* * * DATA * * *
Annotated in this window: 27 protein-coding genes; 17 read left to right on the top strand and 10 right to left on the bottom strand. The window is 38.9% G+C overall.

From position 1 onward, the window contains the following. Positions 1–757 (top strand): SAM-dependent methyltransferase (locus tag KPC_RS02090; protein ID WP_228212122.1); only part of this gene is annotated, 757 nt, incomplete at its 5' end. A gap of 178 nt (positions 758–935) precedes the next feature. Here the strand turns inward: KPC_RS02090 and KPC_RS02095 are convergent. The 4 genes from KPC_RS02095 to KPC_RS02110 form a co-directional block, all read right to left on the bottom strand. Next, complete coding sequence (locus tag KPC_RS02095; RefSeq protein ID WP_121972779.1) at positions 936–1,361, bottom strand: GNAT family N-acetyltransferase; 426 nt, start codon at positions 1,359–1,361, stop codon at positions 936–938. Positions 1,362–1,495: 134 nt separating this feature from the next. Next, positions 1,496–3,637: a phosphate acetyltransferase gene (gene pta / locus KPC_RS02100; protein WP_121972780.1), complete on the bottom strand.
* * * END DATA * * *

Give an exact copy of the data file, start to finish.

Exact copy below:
Annotated in this window: 27 protein-coding genes; 17 read left to right on the top strand and 10 right to left on the bottom strand. The window is 38.9% G+C overall.

From position 1 onward, the window contains the following. Positions 1–757 (top strand): SAM-dependent methyltransferase (locus tag KPC_RS02090; protein ID WP_228212122.1); only part of this gene is annotated, 757 nt, incomplete at its 5' end. A gap of 178 nt (positions 758–935) precedes the next feature. Here the strand turns inward: KPC_RS02090 and KPC_RS02095 are convergent. The 4 genes from KPC_RS02095 to KPC_RS02110 form a co-directional block, all read right to left on the bottom strand. Next, complete coding sequence (locus tag KPC_RS02095; RefSeq protein ID WP_121972779.1) at positions 936–1,361, bottom strand: GNAT family N-acetyltransferase; 426 nt, start codon at positions 1,359–1,361, stop codon at positions 936–938. Positions 1,362–1,495: 134 nt separating this feature from the next. Next, positions 1,496–3,637: a phosphate acetyltransferase gene (gene pta / locus KPC_RS02100; protein WP_121972780.1), complete on the bottom strand.